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Category Archives: chair history

The Acapulco Chair

Chair Blog is 7,5 years old. This blog might as well be the biggest online chair encyclopedia out there. Is it any surprise that when I need info on a certain chair I first turn to Chair Blog?

Now imagine my surprise when even 7,5 years of blogging about chairs didn’t prove to be enough to return any items on my “Acapulco chair” search. I just had to step in and add this one to the collection!

acapulco1The brief history memo on the Apartment Therapy website shares the following:

Legend has it that a French tourist was visiting Acapulco in the ’50s and was uncomfortably hot atop a solidly-constructed chair in the Mexico sunshine. Inspired by the open string construction of traditional Mayan hammocks nearby, he designed a chair fit for the modern tropics.

So the first Acapulco chair was produced in the ’50s. It’s usually made of vinyl cords on a metal frame and has most commonly been used as outdoor lounge seating. However, the designers of today have been producing many variations on the classic, changing the shape of the frame and using other materials such as leather and cotton cord. Today the Acapulco chair is successfully used indoors, too.

acapulco2

I love how one can easily customize their Acapulco chair by using their favorite thrown on or a pillow or even by weaving over it. Search for the Acapulco chair on Pinterest, find your preferred version and you might just fall in love!

N.B. Let’s be fair though and mention that Guido happened to unknowingly add a glimpse of the Acapulco chair just recently. This post from October 21st features Claudia Cardinale posing in a… what appears to be an Acapulco chair! Great minds think alike, eh?

P.S. Yes, I’ve effectively stepped down from being a regular contributor to this beloved online publication a few years back due to a new demanding job (and therefore lack of time). I, however, have continued to help out with the Facebook page whenever I stumbled upon a worthy chair related piece of information.

Images via vtwonen.nl

The Chair that Grew by John Krubsack

The Chair that Grew by John Krubsack

The Chair that Grew by John Krubsack

A banker and a farmer John Krubsack in Wisconsin is believed having created the first chair grown, rather than manufactured. In 1903 he started to grow this chair and it was “harvested” in 1914. It has a remarkable story.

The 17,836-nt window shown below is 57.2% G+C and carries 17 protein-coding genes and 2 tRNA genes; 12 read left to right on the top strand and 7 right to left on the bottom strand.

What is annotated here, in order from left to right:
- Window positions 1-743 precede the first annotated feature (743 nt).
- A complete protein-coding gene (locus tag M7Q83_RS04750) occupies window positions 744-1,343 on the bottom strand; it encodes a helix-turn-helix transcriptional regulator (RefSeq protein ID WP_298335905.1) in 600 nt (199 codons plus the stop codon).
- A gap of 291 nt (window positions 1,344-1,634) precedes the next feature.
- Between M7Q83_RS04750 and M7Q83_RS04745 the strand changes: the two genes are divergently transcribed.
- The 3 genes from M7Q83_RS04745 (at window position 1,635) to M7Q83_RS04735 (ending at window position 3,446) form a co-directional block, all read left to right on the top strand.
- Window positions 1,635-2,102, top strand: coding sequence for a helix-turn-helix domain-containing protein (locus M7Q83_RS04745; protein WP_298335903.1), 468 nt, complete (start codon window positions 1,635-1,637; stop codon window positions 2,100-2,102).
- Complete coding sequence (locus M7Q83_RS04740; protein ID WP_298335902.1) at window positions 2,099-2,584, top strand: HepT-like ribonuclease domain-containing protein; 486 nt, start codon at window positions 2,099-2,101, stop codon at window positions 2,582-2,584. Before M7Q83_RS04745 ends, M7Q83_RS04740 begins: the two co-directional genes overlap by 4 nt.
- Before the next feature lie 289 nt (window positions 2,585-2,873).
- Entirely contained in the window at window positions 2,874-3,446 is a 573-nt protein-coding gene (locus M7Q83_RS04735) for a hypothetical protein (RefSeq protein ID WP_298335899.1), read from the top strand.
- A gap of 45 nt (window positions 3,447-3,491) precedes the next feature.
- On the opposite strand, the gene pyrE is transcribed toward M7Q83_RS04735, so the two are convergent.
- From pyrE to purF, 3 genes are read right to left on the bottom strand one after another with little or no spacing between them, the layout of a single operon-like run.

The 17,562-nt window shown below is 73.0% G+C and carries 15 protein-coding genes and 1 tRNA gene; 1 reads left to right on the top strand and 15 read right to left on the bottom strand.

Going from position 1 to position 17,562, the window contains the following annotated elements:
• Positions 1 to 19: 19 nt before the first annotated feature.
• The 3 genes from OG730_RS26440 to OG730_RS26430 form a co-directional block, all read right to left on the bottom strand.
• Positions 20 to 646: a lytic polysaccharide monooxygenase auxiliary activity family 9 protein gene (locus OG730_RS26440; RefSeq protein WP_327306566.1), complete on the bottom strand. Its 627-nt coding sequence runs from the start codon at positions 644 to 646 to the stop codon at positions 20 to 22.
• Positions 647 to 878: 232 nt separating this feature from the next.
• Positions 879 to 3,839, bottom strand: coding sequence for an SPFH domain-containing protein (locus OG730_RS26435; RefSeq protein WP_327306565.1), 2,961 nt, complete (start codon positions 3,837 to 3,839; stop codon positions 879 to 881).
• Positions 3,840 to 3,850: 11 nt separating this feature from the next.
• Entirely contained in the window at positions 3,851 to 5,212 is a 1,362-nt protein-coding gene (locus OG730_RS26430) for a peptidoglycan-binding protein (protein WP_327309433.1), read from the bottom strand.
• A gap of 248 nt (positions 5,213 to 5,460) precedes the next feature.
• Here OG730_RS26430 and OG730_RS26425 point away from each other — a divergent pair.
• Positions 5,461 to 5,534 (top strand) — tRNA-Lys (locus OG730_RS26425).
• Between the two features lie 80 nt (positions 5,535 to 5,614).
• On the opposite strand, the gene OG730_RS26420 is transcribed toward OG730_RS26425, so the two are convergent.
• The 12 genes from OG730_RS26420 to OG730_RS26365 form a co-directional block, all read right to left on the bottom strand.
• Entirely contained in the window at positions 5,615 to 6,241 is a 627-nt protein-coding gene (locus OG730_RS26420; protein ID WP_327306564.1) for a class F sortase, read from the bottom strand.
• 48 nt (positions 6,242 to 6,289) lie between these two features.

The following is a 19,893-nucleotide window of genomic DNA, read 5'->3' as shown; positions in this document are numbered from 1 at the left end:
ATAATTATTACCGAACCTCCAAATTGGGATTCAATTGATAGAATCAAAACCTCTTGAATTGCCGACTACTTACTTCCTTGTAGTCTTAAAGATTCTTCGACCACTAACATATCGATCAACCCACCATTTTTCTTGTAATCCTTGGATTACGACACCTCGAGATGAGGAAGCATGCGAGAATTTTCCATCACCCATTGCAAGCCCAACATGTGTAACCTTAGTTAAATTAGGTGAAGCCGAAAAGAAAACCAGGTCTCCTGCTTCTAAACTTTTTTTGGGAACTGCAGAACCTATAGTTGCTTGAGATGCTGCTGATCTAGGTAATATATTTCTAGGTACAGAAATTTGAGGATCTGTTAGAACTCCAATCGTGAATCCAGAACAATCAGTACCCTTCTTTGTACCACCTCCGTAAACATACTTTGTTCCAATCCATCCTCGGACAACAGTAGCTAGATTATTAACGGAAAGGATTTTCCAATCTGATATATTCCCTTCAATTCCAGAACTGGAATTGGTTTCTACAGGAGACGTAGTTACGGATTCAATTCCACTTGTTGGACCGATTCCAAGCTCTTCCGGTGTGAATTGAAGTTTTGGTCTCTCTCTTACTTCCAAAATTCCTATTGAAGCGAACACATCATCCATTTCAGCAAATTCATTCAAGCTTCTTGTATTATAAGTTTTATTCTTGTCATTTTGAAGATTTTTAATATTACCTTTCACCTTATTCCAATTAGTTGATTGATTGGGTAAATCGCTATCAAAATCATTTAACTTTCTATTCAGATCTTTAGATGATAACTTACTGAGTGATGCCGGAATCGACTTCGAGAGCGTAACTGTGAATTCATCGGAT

John Krubsack:

After I had planted 32 trees, all box elders, in the spring of 1907, I left them to grow in their new home for a year until they were six feet tall, before beginning the chair. In the spring of 1908 I gradually began the work of training the young and pliable stems to grow gradually in the shape of a chair. Most of this work consisted in bending the stems of these trees and tying and grafting them together so as to grow, if possible with all the joints cemented by nature. This was largely an experiment with me and it was with a great deal of interest that I watched and assisted nature in growing piece of furniture.

The first summer’s growth found all the joints I had made by tying and grafting grown firmly together. Some of the trees I found, however, grew much faster than others. To overcome this, I began to cut the stems of those trees that to my notion had grown large enough. This did not kill these trees but simply retarded their growth so as to give the weaker trees a chance to catch up.
In this manner I let these trees grow for seven years. During the last two years I had only four trees growing from the root. These were the four that consisted the legs of the chair and all the other stems kept alive from these four stems because they were grafted to them. After the seventh year all the trees were cut, making in all eleven years from the time the seed was sown until the chair was finally completed

Is it still around?

The chair, eventually dubbed the “Chair That Grew,” had its first big public showing in a natural history exhibit at the 1915 World’s Fair, the Panama-Pacific International Exposition, held that year in San Francisco, California.[3] Hugo assisted his father in all aspects of the living chair project and went on to promote it in many ways, including contacting Robert Ripley, who ran it in his “Believe It or Not” column[4] and later filmed John standing beside the chair explaining all about it. The film ran in the weekly newsreels of the time in theaters across the US. The Lloyd Mfg. Co. at the Chicago Furniture Mart subsequently showed the chair during a large trade show for furniture manufacturers. The “Chair That Grew” was displayed on a golden pedestal at the entrance. Krubsack’s chair garnered many offers (one was $5,000) from would-be buyers over the years, but John, and later Hugo, turned them all down. Hugo had no heirs and simply could not bear to see it in the hands of others. He maintained possession of it until he let his nephew Gerhard A. Krubsack buy it for a token amount to use in advertising his furniture business, Noritage Furniture of Embarrass, Wisconsin.